“And Noach went in, and his sons, and his wife, and his sons’ wives, went with him into the Ark, because of the waters of the flood.” [Gen. 7:7]
Rabbi Shlomo Yitzchaki says (from the Medrash Tanchuma) that Noach “believed and did not believe” that there would be a flood, so he did not enter the Ark until the last moment, when the rising water forced him to enter.
What does this mean? This comment by Rashi would appear to make no sense. The Medrash tells us that Noach built the Ark over a period of 120 years, to save himself and his family! If he doubted the flood was coming, why was he building a boat in his backyard?
Several years ago, a small yeshiva in Israel was attempting to recruit more students. One Rabbi there was familar with a high school in America, and he strongly believed that the students of that school would benefit most if they continued their studies in his yeshiva. So he called a friend, a teacher there, and asked – since the students didn’t know the Israeli Rabbi – if the latter himself could work to convince his students that they should go to the yeshiva in question.
The American Rabbi replied that unfortunately, he would be unable to fulfill his friend’s request. Not because he didn’t believe that the yeshiva had wonderful benefits, but simply because he had not had the opportunity to observe and to become fully convinced that this was indeed the destination of choice for his students. He explained his position by referring to Noach in our parsha.
The reason why Noach was supposed to take such a long time building the Ark is because it offered people a last opportunity to change their behavior. They would come and ask Noach what he was doing, and he would explain – and encourage them to abandon their immorality before it was too late. And yet he had no impact; no one outside Noach’s immediate family was spared. Asked the Rabbi: was Noach so much worse than Rabbi Noach Weinberg? [Rabbi Weinberg, the Dean of Aish HaTorah institutions, is world-renowned in Jewish outreach.] Why was Noach unable to convince even one member of his generation to change his behavior?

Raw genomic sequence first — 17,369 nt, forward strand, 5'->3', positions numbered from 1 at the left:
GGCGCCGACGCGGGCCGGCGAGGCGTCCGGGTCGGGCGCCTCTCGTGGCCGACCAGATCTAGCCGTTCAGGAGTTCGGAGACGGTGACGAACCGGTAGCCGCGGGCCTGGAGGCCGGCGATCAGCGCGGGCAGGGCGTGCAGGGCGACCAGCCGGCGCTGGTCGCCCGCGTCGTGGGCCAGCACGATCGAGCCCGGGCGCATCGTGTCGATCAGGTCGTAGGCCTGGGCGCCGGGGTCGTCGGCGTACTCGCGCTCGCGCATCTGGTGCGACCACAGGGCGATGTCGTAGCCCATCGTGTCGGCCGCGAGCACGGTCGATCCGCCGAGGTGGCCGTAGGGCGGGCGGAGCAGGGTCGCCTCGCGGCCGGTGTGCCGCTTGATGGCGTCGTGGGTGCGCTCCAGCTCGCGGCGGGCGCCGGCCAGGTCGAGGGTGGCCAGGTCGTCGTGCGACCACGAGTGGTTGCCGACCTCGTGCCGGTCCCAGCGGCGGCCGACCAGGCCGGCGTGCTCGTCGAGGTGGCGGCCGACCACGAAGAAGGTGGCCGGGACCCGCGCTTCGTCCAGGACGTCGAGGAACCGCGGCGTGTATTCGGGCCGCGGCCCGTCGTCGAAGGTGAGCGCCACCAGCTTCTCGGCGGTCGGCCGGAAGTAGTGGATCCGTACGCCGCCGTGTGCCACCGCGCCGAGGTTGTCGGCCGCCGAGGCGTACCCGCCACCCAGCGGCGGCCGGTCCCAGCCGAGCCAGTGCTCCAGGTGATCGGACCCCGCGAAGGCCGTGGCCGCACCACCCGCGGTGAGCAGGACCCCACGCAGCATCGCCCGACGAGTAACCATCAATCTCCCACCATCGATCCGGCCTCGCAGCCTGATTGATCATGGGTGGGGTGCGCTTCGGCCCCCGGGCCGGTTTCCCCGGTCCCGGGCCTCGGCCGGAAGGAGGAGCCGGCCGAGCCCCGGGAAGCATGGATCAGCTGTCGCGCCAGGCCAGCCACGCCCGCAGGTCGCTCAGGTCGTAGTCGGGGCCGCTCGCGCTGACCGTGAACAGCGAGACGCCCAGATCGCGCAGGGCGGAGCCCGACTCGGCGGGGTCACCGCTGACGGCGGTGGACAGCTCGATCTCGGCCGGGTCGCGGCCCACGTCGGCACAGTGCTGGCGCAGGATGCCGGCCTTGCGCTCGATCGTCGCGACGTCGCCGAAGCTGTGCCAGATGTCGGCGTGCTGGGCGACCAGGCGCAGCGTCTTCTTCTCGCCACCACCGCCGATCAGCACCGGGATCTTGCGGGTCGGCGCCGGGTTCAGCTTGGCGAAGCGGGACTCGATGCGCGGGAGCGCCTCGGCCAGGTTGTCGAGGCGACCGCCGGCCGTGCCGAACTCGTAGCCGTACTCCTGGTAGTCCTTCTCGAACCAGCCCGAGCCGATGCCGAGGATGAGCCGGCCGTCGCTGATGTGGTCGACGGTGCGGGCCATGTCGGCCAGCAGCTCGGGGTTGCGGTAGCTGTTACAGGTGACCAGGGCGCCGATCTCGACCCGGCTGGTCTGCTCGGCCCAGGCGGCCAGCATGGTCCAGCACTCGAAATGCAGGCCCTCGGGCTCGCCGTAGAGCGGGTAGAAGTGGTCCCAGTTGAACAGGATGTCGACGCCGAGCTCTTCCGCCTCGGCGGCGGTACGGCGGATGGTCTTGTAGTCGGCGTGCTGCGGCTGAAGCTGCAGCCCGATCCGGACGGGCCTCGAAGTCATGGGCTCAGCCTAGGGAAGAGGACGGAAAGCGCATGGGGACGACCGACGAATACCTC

The answer is that there is a great difference between belief of the mind and belief of the heart. It is one thing to believe intellectually that something is true, and quite another to feel it intensely, in the heart. The Birkas Peretz says that Noach certainly believed the flood was coming… but on an intellectual level. If he had internalized this knowledge and had truly feared the coming flood, he would certainly have entered the Ark immediately.
It was for this reason, explained the Rabbi, that Noach could not affect his generation. Because he himself only believed that the flood was coming on an intellectual level, he had no impact. Had he feared the destruction on a visceral, internal level, _then_ he would have been able to reach others. [It should be pointed out that this doubt was not necessarily a point against Noach – many say that he held onto the hope that G-d would be merciful, even at the last moment. But in any case, it made no difference:] Since Noach did not feel absolute certainty in his heart, he could not adequately transmit this fear to others.
The same principle held true for the Rabbi, and it holds true for us: if our beliefs are merely acknowledged on an intellectual level, then others will perceive the shallowness, and our words will have little impact. If we truly hope to influence those around us, then we must first feel the importance of our beliefs through the core of our being.